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Traditional and Online College Nearly Equal – OnlineBusinessDegree.org

For years, proponents of online learning had to swim upstream to dispel the misconceptions that online classes were simply watered down versions of traditional in-person courses. Perceptions have changed as demand and acceptance of online courses grows among students and university leaders.

According to a Pew Research Group study, more than 75% of the nation’s colleges and universities are offering online courses. Students are also embracing the convenience, as the study reported that nearly half of all college students who graduated in the last decade have taken at least one online course.

The study was the result of research from both the Pew Research Group, which surveyed 2,142 adults’ perceptions of online learning, and the Chronicle of Higher Education, which posed similar questions to presidents at 1,055 colleges and universities nationwide.

College presidents are increasingly seeing the bigger picture and potential of online learning. The report indicated that 51% of college presidents surveyed said online education provides the same value as traditional brick-and-mortar courses. University leaders at public institutions are more likely to support the addition of online courses to curriculum than private universities.

Nearly 90% of public four-year universities surveyed offer online classes, and 50% of those college presidents said online and in-person courses offer the same level of education. Whereas 60% of private universities surveyed offer online courses, only 36% of the private institution presidents said online courses equal campus classes.


Related: Debunking Myths About Online Education | Schools: Top Online Business Degrees | Location Search Online Business Degrees By State


Despite the improving sentiment from college presidents, the public is a little slower to see online and face-to-face courses on level playing fields. Only 29% of the 2,142 adults surveyed said that taking an online course offers the same level of education as on-campus classes. That perception hasn’t hurt enrollment in online courses. According to a Babson Survey Research Group and College Board joint study, enrollment in at least one online college course increased 21% from fall 2008 to fall 2009, but total college enrollment only grew 1.2%.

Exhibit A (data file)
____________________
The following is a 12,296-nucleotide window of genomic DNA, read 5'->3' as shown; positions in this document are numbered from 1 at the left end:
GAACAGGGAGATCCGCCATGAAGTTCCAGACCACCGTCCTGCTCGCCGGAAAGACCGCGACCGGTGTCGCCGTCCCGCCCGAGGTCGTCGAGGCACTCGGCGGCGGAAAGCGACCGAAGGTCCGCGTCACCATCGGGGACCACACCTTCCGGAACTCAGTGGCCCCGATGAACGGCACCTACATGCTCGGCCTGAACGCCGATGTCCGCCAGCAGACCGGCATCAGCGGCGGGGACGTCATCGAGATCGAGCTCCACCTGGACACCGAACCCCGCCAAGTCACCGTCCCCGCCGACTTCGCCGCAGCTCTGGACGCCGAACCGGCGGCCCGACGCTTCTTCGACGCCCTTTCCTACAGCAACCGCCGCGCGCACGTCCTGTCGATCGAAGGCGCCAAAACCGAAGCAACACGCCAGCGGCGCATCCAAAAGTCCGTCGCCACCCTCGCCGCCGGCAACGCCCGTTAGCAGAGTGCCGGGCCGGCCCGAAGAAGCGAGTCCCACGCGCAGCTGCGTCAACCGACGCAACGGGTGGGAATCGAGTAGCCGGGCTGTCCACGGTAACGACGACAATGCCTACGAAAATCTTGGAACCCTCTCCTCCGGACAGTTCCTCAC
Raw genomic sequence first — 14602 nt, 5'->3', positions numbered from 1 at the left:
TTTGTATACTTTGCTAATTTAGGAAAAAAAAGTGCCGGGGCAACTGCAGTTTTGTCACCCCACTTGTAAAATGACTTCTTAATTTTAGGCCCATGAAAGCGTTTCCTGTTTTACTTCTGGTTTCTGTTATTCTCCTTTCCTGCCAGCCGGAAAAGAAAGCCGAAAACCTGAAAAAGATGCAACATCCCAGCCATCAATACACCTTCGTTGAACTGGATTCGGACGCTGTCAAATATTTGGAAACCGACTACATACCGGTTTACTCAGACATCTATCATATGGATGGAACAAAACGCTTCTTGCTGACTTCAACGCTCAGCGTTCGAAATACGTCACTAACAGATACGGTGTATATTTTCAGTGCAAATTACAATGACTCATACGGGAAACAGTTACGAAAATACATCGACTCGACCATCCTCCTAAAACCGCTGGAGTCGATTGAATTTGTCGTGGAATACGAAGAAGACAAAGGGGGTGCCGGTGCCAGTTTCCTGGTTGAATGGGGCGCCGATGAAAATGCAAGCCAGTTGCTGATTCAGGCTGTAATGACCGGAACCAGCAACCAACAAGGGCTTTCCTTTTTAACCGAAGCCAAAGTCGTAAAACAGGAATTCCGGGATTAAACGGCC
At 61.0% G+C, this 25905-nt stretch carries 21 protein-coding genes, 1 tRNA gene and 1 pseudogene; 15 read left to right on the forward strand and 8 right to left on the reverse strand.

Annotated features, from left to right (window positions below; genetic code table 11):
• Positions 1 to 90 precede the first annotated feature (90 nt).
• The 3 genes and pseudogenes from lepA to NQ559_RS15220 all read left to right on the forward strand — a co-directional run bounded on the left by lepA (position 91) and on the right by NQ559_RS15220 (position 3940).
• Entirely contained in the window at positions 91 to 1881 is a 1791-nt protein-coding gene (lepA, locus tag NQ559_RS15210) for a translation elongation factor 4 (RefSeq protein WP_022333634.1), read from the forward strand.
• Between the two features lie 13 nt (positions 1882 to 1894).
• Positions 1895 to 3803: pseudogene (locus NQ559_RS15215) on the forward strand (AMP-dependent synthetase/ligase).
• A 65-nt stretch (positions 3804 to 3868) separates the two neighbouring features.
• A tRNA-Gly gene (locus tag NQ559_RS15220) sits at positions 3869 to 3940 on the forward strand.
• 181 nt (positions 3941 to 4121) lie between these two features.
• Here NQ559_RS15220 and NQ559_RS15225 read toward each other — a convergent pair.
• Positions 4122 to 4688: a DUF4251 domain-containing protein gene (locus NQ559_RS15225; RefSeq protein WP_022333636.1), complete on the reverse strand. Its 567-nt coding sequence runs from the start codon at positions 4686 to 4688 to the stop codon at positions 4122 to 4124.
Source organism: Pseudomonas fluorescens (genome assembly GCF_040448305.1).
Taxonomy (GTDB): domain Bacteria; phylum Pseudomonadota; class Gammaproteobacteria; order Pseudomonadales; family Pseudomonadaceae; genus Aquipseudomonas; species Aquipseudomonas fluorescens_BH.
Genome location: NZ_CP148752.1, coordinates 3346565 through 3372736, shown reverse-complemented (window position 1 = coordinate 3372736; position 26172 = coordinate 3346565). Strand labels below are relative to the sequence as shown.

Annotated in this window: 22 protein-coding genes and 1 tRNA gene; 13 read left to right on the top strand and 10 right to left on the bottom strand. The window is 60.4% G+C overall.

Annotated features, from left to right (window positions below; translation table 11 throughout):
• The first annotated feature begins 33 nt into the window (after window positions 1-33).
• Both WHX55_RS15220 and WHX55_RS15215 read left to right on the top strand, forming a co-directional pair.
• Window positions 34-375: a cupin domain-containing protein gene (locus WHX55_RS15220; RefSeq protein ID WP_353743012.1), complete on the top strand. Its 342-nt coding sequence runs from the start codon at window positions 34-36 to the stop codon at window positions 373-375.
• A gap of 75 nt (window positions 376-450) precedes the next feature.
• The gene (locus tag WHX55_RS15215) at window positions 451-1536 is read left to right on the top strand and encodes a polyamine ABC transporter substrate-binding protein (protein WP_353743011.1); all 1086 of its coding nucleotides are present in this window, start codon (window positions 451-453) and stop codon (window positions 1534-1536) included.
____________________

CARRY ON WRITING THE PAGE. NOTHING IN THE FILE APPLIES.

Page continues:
While the majority of colleges and universities are offering online courses, only 60% of the surveyed institutions offer degree programs entirely online. Again, public universities outnumber private schools in this category, with 66% of universities that offer online courses and online degree programs being public and 47% being private. Only 15% of the surveyed students who have taken online courses have earned their degree exclusively.

The prevalence of online learning is expected to continue on the growth curve. Currently 15% of presidents estimate that more than nearly half of their current undergraduates have taken online courses, but 50% of presidents expect that the overwhelming majority of students will take part of their required courses online.

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